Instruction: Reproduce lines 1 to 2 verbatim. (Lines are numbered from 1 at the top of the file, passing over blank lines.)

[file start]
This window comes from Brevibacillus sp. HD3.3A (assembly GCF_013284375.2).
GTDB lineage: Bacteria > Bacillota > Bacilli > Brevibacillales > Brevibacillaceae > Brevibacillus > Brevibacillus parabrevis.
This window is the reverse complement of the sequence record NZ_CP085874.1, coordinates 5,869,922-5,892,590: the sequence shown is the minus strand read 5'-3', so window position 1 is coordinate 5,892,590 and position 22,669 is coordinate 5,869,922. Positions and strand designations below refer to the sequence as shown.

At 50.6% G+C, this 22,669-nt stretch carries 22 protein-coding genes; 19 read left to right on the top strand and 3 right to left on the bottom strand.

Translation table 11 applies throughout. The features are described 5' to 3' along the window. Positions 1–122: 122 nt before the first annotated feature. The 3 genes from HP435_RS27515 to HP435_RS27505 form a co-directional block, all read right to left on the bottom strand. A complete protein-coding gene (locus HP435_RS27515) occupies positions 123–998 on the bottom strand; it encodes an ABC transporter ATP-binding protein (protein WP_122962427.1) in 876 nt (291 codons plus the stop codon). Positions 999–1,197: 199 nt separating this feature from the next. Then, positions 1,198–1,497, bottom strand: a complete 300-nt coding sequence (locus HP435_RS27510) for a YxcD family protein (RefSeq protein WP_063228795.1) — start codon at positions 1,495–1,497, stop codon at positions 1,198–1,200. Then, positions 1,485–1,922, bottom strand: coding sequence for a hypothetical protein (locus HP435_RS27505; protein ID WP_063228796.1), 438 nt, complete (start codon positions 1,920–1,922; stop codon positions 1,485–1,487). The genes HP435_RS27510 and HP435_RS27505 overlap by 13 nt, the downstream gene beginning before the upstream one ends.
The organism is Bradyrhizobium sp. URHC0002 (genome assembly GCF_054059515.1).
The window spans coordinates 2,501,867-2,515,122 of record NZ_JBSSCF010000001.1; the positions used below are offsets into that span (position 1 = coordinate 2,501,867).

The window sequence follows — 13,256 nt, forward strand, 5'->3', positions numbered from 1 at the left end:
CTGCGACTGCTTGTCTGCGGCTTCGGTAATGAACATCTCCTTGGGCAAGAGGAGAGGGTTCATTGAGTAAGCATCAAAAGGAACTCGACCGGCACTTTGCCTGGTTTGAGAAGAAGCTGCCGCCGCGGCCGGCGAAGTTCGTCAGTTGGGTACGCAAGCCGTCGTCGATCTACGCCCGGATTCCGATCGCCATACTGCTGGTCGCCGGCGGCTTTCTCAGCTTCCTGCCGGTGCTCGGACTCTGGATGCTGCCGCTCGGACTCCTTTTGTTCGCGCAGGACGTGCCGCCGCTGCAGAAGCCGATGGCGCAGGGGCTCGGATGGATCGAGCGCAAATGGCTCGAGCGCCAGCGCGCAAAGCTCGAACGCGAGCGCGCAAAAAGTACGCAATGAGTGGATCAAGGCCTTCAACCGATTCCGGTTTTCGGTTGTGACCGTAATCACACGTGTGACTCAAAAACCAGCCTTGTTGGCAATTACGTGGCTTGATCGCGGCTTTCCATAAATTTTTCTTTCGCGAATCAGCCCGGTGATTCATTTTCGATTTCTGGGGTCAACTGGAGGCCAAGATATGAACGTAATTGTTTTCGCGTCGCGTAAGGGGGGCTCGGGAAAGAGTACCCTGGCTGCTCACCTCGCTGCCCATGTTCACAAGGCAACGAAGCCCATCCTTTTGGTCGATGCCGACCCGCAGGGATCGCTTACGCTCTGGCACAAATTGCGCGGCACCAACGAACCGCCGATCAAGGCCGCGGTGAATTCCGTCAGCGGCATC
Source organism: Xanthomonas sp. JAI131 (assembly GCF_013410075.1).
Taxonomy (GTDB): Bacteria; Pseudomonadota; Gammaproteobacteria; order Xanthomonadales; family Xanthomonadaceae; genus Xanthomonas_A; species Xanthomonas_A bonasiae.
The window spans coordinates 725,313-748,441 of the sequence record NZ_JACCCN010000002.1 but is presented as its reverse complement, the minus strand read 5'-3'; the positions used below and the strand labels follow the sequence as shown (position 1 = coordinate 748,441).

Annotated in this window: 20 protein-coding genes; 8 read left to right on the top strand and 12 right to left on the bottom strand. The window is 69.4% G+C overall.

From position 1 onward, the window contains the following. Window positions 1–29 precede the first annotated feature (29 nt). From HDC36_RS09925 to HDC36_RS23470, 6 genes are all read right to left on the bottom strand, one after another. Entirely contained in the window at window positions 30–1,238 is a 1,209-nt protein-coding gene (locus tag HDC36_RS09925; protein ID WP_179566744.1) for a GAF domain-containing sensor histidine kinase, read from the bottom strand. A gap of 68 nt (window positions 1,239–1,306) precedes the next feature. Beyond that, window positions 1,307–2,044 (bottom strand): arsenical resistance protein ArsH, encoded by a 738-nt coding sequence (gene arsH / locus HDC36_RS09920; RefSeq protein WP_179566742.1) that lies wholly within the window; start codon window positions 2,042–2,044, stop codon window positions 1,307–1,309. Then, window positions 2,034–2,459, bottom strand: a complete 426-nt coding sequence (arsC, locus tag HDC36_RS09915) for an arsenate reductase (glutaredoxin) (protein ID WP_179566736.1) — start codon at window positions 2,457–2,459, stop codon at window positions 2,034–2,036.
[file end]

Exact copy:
This window comes from Brevibacillus sp. HD3.3A (assembly GCF_013284375.2).
GTDB lineage: Bacteria > Bacillota > Bacilli > Brevibacillales > Brevibacillaceae > Brevibacillus > Brevibacillus parabrevis.